Maximum Accessibility: Making Your Web Site More Usable for Everyone By John M. Slatin,, Sharron Rush
Table of Contents
Chapter 7. User Experience: Museums on the Web
The striking visual elements contained in the Metropolitan Museum's elegantly designed pages would not have to be eliminated to create a rich, accessible experience for the visitor who uses assistive technology. And because the sites we visited, like an increasing number of Web sites, are database-driven, many of the accessibility improvements we've discussed need only be designed and coded once in order to take effect across the entire site. For example, you can use CSS to position the navigation links to satisfy the expectations of sighted users. In the same process, you can make the substance of the page fully accessible to people using screen readers and related assistive devices. This means that changes need only be made once to be both accessible and easily propagated throughout the site. (See Chapter 15 for details.) This explains why it's unnecessary to create text-only versions of image- and media-heavy sites, a point we'll take up in detail in the next chapter.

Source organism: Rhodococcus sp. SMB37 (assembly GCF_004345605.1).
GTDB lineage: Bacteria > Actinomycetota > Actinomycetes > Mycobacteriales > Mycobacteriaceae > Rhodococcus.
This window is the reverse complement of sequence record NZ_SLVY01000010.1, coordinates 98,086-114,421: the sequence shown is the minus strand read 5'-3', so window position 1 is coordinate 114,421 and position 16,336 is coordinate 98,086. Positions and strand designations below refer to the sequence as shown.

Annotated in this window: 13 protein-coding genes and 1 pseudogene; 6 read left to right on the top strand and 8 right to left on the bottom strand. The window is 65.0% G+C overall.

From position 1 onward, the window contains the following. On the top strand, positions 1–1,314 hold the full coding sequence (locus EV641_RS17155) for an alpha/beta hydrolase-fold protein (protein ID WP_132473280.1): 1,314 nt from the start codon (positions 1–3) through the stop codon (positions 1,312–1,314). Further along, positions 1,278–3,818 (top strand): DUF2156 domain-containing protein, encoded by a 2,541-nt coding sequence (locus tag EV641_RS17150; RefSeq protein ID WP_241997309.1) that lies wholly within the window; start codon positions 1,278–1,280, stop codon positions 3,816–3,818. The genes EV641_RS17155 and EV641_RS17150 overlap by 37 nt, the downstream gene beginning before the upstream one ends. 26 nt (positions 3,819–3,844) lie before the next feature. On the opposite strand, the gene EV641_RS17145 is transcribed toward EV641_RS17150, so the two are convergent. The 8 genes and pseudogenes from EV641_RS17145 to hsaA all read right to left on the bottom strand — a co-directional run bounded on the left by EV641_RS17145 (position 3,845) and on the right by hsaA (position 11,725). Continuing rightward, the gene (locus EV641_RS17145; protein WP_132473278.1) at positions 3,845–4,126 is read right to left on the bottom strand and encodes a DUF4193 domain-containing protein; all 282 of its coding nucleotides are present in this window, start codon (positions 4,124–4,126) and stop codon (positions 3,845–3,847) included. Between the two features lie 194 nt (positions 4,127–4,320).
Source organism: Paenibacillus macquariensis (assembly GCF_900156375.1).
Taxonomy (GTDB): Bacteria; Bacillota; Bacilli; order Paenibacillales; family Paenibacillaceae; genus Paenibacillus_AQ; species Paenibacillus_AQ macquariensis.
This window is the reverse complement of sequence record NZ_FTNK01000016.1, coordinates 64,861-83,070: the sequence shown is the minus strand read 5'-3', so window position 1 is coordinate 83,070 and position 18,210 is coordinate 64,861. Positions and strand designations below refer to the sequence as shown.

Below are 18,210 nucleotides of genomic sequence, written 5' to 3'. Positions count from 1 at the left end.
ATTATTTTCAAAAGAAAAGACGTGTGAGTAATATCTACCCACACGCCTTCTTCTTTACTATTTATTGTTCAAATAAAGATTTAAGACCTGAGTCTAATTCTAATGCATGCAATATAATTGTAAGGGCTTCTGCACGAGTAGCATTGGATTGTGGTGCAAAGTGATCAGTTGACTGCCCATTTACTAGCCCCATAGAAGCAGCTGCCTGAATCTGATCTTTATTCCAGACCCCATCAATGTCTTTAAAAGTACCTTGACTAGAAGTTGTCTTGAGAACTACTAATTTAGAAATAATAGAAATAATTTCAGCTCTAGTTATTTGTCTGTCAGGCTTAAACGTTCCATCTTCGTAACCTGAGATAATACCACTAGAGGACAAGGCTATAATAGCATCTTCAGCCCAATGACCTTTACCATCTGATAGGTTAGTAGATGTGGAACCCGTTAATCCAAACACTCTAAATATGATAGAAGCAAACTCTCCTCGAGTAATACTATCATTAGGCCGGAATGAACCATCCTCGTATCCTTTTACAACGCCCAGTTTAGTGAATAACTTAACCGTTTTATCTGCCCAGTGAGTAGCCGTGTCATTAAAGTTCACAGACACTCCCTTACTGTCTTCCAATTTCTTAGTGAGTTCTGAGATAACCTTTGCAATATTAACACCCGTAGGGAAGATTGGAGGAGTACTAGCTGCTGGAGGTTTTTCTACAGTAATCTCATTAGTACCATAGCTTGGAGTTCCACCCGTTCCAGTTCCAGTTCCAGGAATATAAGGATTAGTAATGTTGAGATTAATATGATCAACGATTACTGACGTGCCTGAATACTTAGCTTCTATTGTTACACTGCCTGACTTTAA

Our goal is to create a context for guidelines and accessibility standards that we will examine in greater depth in subsequent chapters. As we discover the coding examples and techniques that solve the problems we encountered in this chapter, we hope you come to agree that good design is, indeed, accessible design.